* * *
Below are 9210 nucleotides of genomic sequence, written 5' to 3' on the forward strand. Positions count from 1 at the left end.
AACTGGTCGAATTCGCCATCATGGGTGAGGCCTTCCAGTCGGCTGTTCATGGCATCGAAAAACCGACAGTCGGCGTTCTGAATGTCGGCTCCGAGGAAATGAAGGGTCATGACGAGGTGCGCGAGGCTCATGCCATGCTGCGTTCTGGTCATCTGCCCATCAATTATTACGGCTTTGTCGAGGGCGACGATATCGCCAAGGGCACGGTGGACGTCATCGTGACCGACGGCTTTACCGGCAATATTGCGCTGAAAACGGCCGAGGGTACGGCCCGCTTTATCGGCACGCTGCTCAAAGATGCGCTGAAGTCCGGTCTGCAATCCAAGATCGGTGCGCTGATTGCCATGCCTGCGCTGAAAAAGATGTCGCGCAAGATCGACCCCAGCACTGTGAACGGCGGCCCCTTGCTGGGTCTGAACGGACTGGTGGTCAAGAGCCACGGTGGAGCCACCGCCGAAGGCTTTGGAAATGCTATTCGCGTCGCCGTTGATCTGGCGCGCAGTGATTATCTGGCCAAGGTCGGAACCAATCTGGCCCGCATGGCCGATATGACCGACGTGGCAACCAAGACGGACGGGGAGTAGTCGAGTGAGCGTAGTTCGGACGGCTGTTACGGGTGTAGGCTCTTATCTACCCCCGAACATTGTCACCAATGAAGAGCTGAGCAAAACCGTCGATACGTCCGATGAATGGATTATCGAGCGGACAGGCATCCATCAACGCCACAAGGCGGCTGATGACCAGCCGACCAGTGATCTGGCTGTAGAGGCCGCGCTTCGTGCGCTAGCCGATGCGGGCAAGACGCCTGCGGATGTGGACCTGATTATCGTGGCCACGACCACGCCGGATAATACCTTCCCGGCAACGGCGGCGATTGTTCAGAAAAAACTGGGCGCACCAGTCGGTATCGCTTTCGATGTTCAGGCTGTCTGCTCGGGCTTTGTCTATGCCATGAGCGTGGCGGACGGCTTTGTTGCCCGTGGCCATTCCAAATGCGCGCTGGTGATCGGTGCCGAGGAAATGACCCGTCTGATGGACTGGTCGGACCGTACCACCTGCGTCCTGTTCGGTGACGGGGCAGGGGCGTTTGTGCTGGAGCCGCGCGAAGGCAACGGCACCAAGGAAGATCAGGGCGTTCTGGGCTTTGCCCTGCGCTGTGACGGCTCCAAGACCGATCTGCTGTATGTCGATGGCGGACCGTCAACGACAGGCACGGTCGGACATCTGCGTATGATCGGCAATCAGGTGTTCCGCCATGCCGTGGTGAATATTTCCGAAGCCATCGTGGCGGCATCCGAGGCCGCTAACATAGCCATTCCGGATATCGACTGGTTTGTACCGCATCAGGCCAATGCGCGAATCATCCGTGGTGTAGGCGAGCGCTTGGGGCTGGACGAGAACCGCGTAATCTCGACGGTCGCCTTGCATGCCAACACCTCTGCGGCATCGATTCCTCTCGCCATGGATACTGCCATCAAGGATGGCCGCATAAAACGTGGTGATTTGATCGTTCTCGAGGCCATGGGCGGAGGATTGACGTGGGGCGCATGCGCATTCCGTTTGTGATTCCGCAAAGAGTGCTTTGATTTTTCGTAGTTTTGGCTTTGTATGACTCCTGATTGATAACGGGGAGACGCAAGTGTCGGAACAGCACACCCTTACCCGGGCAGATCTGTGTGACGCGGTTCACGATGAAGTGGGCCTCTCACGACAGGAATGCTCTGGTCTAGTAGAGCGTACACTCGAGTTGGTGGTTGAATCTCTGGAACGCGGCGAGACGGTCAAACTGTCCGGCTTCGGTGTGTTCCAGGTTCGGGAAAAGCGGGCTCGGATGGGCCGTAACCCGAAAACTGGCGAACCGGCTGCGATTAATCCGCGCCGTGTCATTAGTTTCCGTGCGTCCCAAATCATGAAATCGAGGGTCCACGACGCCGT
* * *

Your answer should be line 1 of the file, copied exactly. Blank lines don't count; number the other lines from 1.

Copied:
Below are 9210 nucleotides of genomic sequence, written 5' to 3' on the forward strand. Positions count from 1 at the left end.